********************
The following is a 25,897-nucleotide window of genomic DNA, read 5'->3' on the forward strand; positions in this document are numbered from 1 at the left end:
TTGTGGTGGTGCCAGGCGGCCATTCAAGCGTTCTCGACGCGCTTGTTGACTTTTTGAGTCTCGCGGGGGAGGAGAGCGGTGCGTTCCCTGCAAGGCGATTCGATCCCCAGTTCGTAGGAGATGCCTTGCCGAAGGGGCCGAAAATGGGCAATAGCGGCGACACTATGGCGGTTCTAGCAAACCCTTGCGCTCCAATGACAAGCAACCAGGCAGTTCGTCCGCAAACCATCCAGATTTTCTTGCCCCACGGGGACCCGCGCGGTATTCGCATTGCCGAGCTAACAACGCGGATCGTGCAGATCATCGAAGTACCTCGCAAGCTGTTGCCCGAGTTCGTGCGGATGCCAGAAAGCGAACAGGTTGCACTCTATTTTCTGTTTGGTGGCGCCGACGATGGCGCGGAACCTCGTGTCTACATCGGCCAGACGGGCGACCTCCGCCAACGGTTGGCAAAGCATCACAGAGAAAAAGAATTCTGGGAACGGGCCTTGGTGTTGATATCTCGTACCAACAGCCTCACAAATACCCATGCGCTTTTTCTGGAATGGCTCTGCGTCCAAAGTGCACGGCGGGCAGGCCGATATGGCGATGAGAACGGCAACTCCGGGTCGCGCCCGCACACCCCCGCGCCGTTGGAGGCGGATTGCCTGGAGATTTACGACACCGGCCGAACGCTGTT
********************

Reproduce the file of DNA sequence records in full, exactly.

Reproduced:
The following is a 25,897-nucleotide window of genomic DNA, read 5'->3' on the forward strand; positions in this document are numbered from 1 at the left end:
TTGTGGTGGTGCCAGGCGGCCATTCAAGCGTTCTCGACGCGCTTGTTGACTTTTTGAGTCTCGCGGGGGAGGAGAGCGGTGCGTTCCCTGCAAGGCGATTCGATCCCCAGTTCGTAGGAGATGCCTTGCCGAAGGGGCCGAAAATGGGCAATAGCGGCGACACTATGGCGGTTCTAGCAAACCCTTGCGCTCCAATGACAAGCAACCAGGCAGTTCGTCCGCAAACCATCCAGATTTTCTTGCCCCACGGGGACCCGCGCGGTATTCGCATTGCCGAGCTAACAACGCGGATCGTGCAGATCATCGAAGTACCTCGCAAGCTGTTGCCCGAGTTCGTGCGGATGCCAGAAAGCGAACAGGTTGCACTCTATTTTCTGTTTGGTGGCGCCGACGATGGCGCGGAACCTCGTGTCTACATCGGCCAGACGGGCGACCTCCGCCAACGGTTGGCAAAGCATCACAGAGAAAAAGAATTCTGGGAACGGGCCTTGGTGTTGATATCTCGTACCAACAGCCTCACAAATACCCATGCGCTTTTTCTGGAATGGCTCTGCGTCCAAAGTGCACGGCGGGCAGGCCGATATGGCGATGAGAACGGCAACTCCGGGTCGCGCCCGCACACCCCCGCGCCGTTGGAGGCGGATTGCCTGGAGATTTACGACACCGGCCGAACGCTGTT